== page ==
Where, as here, the suit alleges excessive physical force against a prisoner, Eighth Amendment concerns are implicated: " 'the unnecessary and wanton infliction of pain . . . constitutes cruel and unusual punishment forbidden by the Eighth Amendment.'" Whitley, 475 U.S. at 319, quoting Ingraham v. Wright, 430 U.S. 651, 670, 51 L. Ed. 2d 711, 97 S. Ct. 1401 (1977). This year the Supreme Court reaffirmed as the standard in such cases that "the core judicial inquiry" is "whether force was applied in a good faith effort to maintain or restore discipline, or maliciously and sadistically to cause harm." Hudson v. McMillian, 117 L. Ed. 2d 156, U.S. , 112 S. Ct. 995, 999 (1992). *fn2" Or, as Justice O'Connor, the author of the Court's opinion in Hudson, put it for the Court in Whitley, "The question whether the measure taken inflicted unnecessary and wanton pain and suffering ultimately turns on 'whether force was applied in a good faith effort to maintain or restore discipline or maliciously and sadistically for the very purpose of causing harm.'" Whitley, 475 U.S. at 320-321, quoting Johnson v. Glick, cited in n. 2 hereof.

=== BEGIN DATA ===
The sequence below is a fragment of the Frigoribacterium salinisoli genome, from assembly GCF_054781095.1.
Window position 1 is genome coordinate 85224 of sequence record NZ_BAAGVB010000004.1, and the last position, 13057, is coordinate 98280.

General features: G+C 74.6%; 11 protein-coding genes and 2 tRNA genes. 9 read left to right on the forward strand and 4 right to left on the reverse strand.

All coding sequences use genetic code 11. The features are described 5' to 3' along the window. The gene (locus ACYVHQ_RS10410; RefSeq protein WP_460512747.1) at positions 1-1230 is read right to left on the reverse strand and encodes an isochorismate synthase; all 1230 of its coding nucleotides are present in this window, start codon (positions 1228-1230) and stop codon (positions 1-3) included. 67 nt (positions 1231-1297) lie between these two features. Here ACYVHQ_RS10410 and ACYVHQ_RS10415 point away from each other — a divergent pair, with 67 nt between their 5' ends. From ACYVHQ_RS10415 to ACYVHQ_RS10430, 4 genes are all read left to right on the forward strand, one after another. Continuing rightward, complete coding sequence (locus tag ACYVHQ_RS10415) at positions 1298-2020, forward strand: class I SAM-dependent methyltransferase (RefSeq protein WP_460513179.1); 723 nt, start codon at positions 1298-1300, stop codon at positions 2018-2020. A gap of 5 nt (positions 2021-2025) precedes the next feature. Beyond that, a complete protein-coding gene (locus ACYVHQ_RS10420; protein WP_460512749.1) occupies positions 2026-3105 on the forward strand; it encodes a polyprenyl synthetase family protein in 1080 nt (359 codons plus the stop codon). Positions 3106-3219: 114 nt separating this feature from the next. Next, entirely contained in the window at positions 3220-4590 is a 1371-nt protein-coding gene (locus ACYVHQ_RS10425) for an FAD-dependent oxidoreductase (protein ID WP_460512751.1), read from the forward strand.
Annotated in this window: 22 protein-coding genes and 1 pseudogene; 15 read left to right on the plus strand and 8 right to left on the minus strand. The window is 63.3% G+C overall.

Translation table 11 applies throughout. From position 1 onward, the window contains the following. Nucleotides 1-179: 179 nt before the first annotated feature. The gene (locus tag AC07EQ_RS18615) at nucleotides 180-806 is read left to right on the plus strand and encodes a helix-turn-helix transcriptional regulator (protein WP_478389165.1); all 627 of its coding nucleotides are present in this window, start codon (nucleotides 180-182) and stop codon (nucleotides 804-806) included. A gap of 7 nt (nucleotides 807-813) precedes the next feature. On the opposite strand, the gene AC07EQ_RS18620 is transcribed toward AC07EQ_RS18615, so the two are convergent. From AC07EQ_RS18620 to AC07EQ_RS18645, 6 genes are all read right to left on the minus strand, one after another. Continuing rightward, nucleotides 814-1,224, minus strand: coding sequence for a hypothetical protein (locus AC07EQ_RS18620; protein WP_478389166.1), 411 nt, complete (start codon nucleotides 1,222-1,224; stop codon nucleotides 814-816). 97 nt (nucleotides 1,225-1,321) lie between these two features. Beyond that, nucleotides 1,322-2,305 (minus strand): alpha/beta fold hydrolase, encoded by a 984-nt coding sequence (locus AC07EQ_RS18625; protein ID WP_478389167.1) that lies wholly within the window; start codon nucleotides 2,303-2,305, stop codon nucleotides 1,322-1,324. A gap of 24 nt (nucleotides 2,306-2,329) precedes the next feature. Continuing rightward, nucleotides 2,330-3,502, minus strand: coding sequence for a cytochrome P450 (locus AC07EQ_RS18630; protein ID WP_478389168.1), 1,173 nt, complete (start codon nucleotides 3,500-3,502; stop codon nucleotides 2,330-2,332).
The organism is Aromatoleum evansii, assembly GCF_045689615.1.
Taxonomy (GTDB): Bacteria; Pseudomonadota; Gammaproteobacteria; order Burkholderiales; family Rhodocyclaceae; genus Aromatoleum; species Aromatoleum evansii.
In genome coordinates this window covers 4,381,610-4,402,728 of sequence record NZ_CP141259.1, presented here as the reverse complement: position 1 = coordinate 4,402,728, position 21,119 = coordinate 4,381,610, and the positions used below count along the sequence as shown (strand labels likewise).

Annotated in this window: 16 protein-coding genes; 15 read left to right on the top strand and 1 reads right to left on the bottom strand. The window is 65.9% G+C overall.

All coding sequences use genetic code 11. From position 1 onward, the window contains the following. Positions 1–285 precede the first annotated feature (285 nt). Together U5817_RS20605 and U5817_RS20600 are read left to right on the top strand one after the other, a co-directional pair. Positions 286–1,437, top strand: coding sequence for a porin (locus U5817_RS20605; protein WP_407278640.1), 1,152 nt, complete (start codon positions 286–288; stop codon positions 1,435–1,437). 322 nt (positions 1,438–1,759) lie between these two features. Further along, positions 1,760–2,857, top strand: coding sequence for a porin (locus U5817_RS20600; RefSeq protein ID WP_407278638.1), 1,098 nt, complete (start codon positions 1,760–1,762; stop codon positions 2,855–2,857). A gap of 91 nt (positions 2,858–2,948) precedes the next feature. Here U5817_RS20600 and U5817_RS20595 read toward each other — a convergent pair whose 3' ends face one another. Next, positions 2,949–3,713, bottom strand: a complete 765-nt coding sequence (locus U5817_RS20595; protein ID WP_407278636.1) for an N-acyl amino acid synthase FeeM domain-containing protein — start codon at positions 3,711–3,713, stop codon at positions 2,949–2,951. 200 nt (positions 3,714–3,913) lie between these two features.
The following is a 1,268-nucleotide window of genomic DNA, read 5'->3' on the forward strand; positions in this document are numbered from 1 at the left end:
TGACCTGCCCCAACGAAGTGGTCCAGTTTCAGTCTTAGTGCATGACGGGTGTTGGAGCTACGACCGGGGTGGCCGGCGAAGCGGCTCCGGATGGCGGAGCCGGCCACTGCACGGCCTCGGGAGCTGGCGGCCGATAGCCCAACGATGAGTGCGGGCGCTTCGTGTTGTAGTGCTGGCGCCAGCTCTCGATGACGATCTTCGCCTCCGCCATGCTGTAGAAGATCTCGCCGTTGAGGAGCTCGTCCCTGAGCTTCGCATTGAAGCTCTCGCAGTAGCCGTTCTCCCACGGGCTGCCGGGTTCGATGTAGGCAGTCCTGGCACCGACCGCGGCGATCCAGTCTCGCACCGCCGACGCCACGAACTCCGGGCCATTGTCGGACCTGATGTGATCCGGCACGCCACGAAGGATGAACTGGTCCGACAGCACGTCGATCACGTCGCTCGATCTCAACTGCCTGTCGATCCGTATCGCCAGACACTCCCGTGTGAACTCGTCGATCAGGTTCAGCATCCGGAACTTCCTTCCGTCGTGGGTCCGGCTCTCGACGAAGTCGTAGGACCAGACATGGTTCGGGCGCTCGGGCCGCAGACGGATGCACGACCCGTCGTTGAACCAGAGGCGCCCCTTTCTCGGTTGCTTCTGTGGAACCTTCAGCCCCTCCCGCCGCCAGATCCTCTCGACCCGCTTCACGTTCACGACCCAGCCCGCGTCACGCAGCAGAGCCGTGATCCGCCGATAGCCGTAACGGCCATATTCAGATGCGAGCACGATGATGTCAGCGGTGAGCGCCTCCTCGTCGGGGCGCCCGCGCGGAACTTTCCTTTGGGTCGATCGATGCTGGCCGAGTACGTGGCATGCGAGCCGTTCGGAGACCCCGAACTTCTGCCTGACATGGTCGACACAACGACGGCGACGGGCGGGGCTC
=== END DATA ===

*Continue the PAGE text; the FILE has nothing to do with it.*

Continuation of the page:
The resolution of our inquiry under the standards the Supreme Court has set for us necessarily involves the finder of fact in making often difficult credibility determinations. Put another way, these cases typically evolve, as this one has, into a swearing contest between the inmate and his putative antagonists.

 As noted, Mr. Giroux claims to have been the victim of unprovoked beatings on four occasions. The first took place early on August 31, 1989, and largely involved Corrections Officer Edward Sherman, though Mr. Giroux claims that he was roughly treated after the primary incident that day by defendant Correctional Officers Wilson and Ligon.

 Mr. Giroux asserts that, late on September 13, 1989, he was wantonly beaten by defendant David Sherman, the brother of Edward Sherman, who was also a corrections officer at the time at Graterford. *fn3" Mr. Giroux also avers that David Sherman forced a long walk back to Mr. Giroux's cell immediately after Mr. Giroux was taken to the infirmary late at night on a stretcher because of possible cardiac trouble. Toward the end of the ordeal, Mr. Giroux asserts that at least three other correctional officers ganged up and beat him, among them defendant David Springer.

 Mr. Giroux also claims that in January of 1990, defendant Robert Weikel, a corrections officer, entered his cell and struck him repeatedly in the kidney area. No other corrections officers are implicated in this incident.

 Finally, Mr. Giroux asserts that in December of 1990, he was punched in the throat and head by Corrections Officer Krieg and possibly in the presence of Corrections Officer Harris, who is not a defendant in this action.

 We will consider each of these incidents in turn, after noting that the parties have stipulated that "at all times, each of the defendants were acting under color of state law." *fn4"

 August 31, 1989 Incident